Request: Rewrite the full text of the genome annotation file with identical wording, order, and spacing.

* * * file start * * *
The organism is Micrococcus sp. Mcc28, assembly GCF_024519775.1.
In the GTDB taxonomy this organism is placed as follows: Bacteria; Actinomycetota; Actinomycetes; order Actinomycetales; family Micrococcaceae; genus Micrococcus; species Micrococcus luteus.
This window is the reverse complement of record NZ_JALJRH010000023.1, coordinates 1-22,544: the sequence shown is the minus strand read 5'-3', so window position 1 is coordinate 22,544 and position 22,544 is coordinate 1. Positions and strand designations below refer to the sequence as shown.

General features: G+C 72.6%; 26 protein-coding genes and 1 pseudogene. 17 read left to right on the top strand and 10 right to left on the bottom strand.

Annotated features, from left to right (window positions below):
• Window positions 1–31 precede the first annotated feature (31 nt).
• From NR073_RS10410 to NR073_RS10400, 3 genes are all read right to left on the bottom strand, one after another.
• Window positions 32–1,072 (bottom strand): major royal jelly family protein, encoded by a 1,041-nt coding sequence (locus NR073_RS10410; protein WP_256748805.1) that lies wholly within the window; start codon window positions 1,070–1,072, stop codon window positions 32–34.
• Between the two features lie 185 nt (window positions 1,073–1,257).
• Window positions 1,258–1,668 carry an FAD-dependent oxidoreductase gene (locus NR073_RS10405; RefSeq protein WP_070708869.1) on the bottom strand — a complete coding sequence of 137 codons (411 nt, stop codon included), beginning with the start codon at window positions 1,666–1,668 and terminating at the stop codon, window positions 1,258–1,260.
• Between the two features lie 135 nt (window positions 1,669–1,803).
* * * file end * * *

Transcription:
The organism is Micrococcus sp. Mcc28, assembly GCF_024519775.1.
In the GTDB taxonomy this organism is placed as follows: Bacteria; Actinomycetota; Actinomycetes; order Actinomycetales; family Micrococcaceae; genus Micrococcus; species Micrococcus luteus.
This window is the reverse complement of record NZ_JALJRH010000023.1, coordinates 1-22,544: the sequence shown is the minus strand read 5'-3', so window position 1 is coordinate 22,544 and position 22,544 is coordinate 1. Positions and strand designations below refer to the sequence as shown.

General features: G+C 72.6%; 26 protein-coding genes and 1 pseudogene. 17 read left to right on the top strand and 10 right to left on the bottom strand.

Annotated features, from left to right (window positions below):
• Window positions 1–31 precede the first annotated feature (31 nt).
• From NR073_RS10410 to NR073_RS10400, 3 genes are all read right to left on the bottom strand, one after another.
• Window positions 32–1,072 (bottom strand): major royal jelly family protein, encoded by a 1,041-nt coding sequence (locus NR073_RS10410; protein WP_256748805.1) that lies wholly within the window; start codon window positions 1,070–1,072, stop codon window positions 32–34.
• Between the two features lie 185 nt (window positions 1,073–1,257).
• Window positions 1,258–1,668 carry an FAD-dependent oxidoreductase gene (locus NR073_RS10405; RefSeq protein WP_070708869.1) on the bottom strand — a complete coding sequence of 137 codons (411 nt, stop codon included), beginning with the start codon at window positions 1,666–1,668 and terminating at the stop codon, window positions 1,258–1,260.
• Between the two features lie 135 nt (window positions 1,669–1,803).